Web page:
This Month’s Favourites – March 2012

View March 2012 – Bakewell

NW England – Lancashire


18th Century stone pillar at Sunderland Point
18th Century stone pillar at Sunderland Point

The first thing you notice about Lancaster is the 18th century stone architecture from a time when the city grew wealthy on overseas trade – including slaves. With this in mind I headed to Sunderland Point via a causeway that is submerged at high tide.

Sited a few miles west of the city on marshy grassland next to the River Lune estuary, Sunderland Point is now a small settlement best known for ‘Sambo’s Grave.’  In around 1736, Sambo, the servant of a captain of a ship from the West Indies, fell ill and died whilst lodging at an inn near what was then a busy port handling cotton and sugar. He was buried by fellow sailors ‘in a lonely dell in a rabbit warren behind the village, within twenty yards of the sea shore.’  Whether Sambo was a slave or a cabin boy is not known.

Interior of Atkinson's Coffee Shop, Lancaster
Interior of Atkinson’s Coffee Shop, Lancaster

Back in Lancaster, the theme is continued in the excellent Maritime Museum on St George’s Quay. Based in the former Custom House (1764) the museum explains the town’s connection to the sea and how trade has shaped it’s history, along with exhibits covering wildlife and local travel.

Lancaster Market arrives in town each Wednesday and Saturday. It’s worth visiting for the food stalls including produce from the nearby Port of Lancaster Smokehouse and Salt Marsh Lamb, artisan bakers and cheese. Not far from the market on China Street is Atkinson’s, a tea and coffee merchants trading since 1837. Coffee is hand roasted on the premises – you can follow your nose to find the shop. The interior is an Aladdin’s Cave of antique tins, scales and furniture.

'A Century of Chairs' exhibition at the Storey Institute, Lancaster
A Century of Chairs’ exhibition at the Storey Institute, Lancaster

Perhaps the most dramatic building in the city is nearby Lancaster Castle. Dating from the 11th century and built on the site of an earlier Roman fort, the castle still casts an imposing presence. Guided tours cover the trial of the Pendle Witches and Catholic Martyrs, and the Crown Court – the County’s ‘Hanging Court.’  Outside the castle is ‘Hanging Corner’ which was the site of public executions up until 1865.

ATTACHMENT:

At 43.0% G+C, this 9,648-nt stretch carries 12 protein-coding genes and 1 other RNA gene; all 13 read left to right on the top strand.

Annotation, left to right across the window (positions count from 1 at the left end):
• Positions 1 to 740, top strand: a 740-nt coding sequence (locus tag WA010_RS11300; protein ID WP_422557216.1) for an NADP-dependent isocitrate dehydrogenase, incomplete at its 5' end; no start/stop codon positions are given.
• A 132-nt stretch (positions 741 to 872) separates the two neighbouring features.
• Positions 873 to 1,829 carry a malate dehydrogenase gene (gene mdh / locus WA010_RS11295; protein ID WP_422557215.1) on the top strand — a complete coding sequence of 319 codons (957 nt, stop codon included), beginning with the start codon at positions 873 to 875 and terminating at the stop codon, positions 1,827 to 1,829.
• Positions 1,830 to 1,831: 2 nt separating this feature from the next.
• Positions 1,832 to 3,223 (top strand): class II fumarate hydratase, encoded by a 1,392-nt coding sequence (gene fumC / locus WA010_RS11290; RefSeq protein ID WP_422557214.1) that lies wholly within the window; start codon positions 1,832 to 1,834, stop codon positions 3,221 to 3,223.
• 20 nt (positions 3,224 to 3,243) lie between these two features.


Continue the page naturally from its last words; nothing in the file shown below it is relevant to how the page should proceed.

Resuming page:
If all this history gets a bit gruesome, you can drop in at The Storey Institute just down the hill. Built by Victorian philanthropist Thomas Storey as a school for the arts and engineering and boasting a museum and library, the Institute was later used as an art college and in 2008 was re-opened as a cultural centre. Containing a cafe, bar, restaurant, tourist information office, creative business suites and artist’s studios, the Storey Gallery is currently hosting an exhibition entitled ‘A Century of Chairs.’ Also based here is ‘Litfest,’ an independent publisher running poetry events.

The Ashton Memorial, Williamson Park, Lancaster
The Ashton Memorial, Williamson Park, Lancaste

On a hill overlooking the city, from where you can get an excellent view of the castle and, on a clear day, Morecambe Bay and the mountains of the Lake District, Williamson Park is an attractive green space planted semi-naturally with trees, rhododendron and hydrangeas.

Here you can visit the Butterfly House which is warm all year round and full of exotic and colourful species of tropical butterflies, and the ‘mini-beasts’ section – popular with children. Combine your trip with a stop-off at the cafe and then climb the steps of the Ashton Memorial for an even better bird’s eye view of the surrounding area. Completed in 1909 the memorial was commissioned by local linoleum magnate Lord Ashton as a tribute to his late wife. It’s an extraordinary building that conjures up Edwardian visions of Empire, with its combination of steel interior structures and machine cut stone. On the ceiling of the ground floor are murals – classical figures reflecting the muscular sense of Christian greatness that had become so engrained in the popular vision of British culture prior to the outbreak of the Fist World War.

How to get there

Lancaster railway station is on the West Coast Main Line and is connected to national and local services. The M6 motorway runs close by and can be exited at junctions 33 and 34 for the city.

Other things to do and places to visit in Lancaster

The Judges’ Lodgings Museum
Home to a renowned collection of Gillow furniture displayed in Regency period room settings, fine art and the Museum of Childhood which explores toys and games from the 18th century to the present. View website

The Cottage Museum
An intimate glimpse of early Victorian life with gadgets and utensils used in the 19th century. View website

Lancaster Priory
The 15th Century Priory and Parish Church of Lancaster stands by the Castle and is built on the site of a priory founded in 1094. View website

Food and drink

J. Atkinson and Co. Tea and Coffee Specialists
Trading since 1837, Atkinsons have accumulated a plethora of original tea and coffee artifacts, many of which are still in use in their wonderful shop on China Street where coffee is hand roasted, ground and blended. View website

The Meeting House Restaurant
Opposite the Quaker Meeting House on the road leading up to the station, the Meeting House Restaurant serves uncomplicated, good quality local food. View website

The Music Room Cafe
Tucked away in a small square on Sun Street, the Music Room is an elegant building containing a small cafe on two floors serving speciality coffee and cakes. View website

Mystery Traveller, 1st March 2012



February 2012 – Up Helvellyn in the Snow

March 2012 – Lancaster and Sunderland Point

March 2012 – Bakewell, Derbyshire

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